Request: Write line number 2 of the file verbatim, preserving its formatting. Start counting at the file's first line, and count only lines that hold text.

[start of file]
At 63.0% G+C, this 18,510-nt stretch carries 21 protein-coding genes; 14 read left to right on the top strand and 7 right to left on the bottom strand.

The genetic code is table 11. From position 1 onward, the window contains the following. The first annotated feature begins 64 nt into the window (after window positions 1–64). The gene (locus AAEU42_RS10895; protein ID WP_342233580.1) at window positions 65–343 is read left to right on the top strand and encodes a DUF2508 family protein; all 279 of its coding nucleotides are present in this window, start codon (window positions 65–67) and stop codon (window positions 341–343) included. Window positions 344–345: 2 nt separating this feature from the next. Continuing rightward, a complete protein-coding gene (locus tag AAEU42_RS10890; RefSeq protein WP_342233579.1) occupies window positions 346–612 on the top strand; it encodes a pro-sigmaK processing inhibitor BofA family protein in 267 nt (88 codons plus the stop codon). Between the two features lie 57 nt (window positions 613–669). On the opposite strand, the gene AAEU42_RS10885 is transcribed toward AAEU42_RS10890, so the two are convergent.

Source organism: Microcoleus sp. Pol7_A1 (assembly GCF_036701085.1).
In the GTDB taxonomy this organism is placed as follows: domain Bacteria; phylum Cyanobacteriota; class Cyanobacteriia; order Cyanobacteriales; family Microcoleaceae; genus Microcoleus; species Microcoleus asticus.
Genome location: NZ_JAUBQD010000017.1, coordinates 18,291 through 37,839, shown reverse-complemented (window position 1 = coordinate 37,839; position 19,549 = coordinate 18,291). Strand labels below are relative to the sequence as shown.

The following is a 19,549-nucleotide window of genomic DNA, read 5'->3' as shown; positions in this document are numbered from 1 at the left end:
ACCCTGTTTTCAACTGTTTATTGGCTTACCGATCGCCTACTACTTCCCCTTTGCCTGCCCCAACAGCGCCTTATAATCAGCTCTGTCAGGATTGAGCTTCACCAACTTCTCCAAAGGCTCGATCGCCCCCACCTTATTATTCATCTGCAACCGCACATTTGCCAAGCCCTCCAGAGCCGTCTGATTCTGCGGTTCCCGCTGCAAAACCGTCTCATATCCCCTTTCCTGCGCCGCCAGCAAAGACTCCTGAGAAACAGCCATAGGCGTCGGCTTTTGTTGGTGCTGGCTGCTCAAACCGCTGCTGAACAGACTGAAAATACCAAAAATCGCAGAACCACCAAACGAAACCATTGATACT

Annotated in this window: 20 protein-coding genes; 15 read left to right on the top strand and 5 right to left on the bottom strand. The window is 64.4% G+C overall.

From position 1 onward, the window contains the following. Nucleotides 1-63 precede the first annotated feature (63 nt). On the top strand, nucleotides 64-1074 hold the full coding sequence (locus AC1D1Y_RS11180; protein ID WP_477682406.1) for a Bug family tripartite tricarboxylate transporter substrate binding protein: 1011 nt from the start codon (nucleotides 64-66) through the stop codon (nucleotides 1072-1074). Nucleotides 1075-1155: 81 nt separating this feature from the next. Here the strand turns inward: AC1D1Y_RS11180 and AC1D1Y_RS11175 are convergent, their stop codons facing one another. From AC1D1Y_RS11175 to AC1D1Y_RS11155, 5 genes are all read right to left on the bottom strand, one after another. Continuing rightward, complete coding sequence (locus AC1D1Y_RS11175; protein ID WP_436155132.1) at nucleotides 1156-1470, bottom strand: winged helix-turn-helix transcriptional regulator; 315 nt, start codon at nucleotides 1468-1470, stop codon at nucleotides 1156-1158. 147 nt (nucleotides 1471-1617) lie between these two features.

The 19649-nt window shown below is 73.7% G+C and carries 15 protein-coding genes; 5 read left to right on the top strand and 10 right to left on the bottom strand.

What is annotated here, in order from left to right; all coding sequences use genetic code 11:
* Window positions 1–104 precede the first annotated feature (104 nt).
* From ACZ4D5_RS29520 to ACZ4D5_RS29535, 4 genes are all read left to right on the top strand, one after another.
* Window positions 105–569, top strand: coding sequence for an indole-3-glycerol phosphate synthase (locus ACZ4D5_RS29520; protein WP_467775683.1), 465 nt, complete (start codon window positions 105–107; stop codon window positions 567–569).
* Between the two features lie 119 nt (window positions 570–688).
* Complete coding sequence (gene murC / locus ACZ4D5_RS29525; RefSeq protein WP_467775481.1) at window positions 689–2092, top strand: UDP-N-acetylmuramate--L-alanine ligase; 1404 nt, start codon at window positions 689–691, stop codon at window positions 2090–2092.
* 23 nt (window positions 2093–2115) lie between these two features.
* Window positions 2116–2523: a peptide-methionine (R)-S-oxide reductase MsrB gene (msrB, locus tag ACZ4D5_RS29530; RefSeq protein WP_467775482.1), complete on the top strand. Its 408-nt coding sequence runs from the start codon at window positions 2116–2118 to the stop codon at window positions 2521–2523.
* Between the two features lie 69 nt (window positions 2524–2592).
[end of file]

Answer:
The genetic code is table 11. From position 1 onward, the window contains the following. The first annotated feature begins 64 nt into the window (after window positions 1–64). The gene (locus AAEU42_RS10895; protein ID WP_342233580.1) at window positions 65–343 is read left to right on the top strand and encodes a DUF2508 family protein; all 279 of its coding nucleotides are present in this window, start codon (window positions 65–67) and stop codon (window positions 341–343) included. Window positions 344–345: 2 nt separating this feature from the next. Continuing rightward, a complete protein-coding gene (locus tag AAEU42_RS10890; RefSeq protein WP_342233579.1) occupies window positions 346–612 on the top strand; it encodes a pro-sigmaK processing inhibitor BofA family protein in 267 nt (88 codons plus the stop codon). Between the two features lie 57 nt (window positions 613–669). On the opposite strand, the gene AAEU42_RS10885 is transcribed toward AAEU42_RS10890, so the two are convergent.